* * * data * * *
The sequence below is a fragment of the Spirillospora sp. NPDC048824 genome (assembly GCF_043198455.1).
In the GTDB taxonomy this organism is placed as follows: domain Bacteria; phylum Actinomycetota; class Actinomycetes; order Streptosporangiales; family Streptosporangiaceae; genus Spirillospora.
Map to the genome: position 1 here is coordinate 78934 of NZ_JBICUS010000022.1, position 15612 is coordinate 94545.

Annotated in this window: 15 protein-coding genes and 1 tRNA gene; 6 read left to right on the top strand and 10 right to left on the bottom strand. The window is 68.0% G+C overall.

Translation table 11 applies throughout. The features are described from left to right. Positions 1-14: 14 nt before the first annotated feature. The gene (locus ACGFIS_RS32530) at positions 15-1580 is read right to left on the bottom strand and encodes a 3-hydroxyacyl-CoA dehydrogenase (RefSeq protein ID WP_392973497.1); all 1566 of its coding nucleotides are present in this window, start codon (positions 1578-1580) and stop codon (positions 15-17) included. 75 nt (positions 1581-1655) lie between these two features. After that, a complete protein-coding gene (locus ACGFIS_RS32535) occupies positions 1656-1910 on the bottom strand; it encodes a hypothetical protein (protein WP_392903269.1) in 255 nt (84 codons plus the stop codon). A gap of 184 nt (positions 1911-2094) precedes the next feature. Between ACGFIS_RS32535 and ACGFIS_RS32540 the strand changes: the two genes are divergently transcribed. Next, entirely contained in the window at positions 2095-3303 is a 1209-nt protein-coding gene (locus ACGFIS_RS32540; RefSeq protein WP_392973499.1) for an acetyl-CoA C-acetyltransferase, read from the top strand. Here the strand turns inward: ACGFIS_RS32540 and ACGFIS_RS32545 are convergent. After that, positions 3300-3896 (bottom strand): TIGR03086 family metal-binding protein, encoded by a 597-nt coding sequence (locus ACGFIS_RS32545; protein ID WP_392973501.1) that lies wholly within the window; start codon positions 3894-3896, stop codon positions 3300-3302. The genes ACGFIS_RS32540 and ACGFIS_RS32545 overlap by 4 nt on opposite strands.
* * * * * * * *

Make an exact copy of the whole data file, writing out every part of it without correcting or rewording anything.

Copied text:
The sequence below is a fragment of the Spirillospora sp. NPDC048824 genome (assembly GCF_043198455.1).
In the GTDB taxonomy this organism is placed as follows: domain Bacteria; phylum Actinomycetota; class Actinomycetes; order Streptosporangiales; family Streptosporangiaceae; genus Spirillospora.
Map to the genome: position 1 here is coordinate 78934 of NZ_JBICUS010000022.1, position 15612 is coordinate 94545.

Annotated in this window: 15 protein-coding genes and 1 tRNA gene; 6 read left to right on the top strand and 10 right to left on the bottom strand. The window is 68.0% G+C overall.

Translation table 11 applies throughout. The features are described from left to right. Positions 1-14: 14 nt before the first annotated feature. The gene (locus ACGFIS_RS32530) at positions 15-1580 is read right to left on the bottom strand and encodes a 3-hydroxyacyl-CoA dehydrogenase (RefSeq protein ID WP_392973497.1); all 1566 of its coding nucleotides are present in this window, start codon (positions 1578-1580) and stop codon (positions 15-17) included. 75 nt (positions 1581-1655) lie between these two features. After that, a complete protein-coding gene (locus ACGFIS_RS32535) occupies positions 1656-1910 on the bottom strand; it encodes a hypothetical protein (protein WP_392903269.1) in 255 nt (84 codons plus the stop codon). A gap of 184 nt (positions 1911-2094) precedes the next feature. Between ACGFIS_RS32535 and ACGFIS_RS32540 the strand changes: the two genes are divergently transcribed. Next, entirely contained in the window at positions 2095-3303 is a 1209-nt protein-coding gene (locus ACGFIS_RS32540; RefSeq protein WP_392973499.1) for an acetyl-CoA C-acetyltransferase, read from the top strand. Here the strand turns inward: ACGFIS_RS32540 and ACGFIS_RS32545 are convergent. After that, positions 3300-3896 (bottom strand): TIGR03086 family metal-binding protein, encoded by a 597-nt coding sequence (locus ACGFIS_RS32545; protein ID WP_392973501.1) that lies wholly within the window; start codon positions 3894-3896, stop codon positions 3300-3302. The genes ACGFIS_RS32540 and ACGFIS_RS32545 overlap by 4 nt on opposite strands.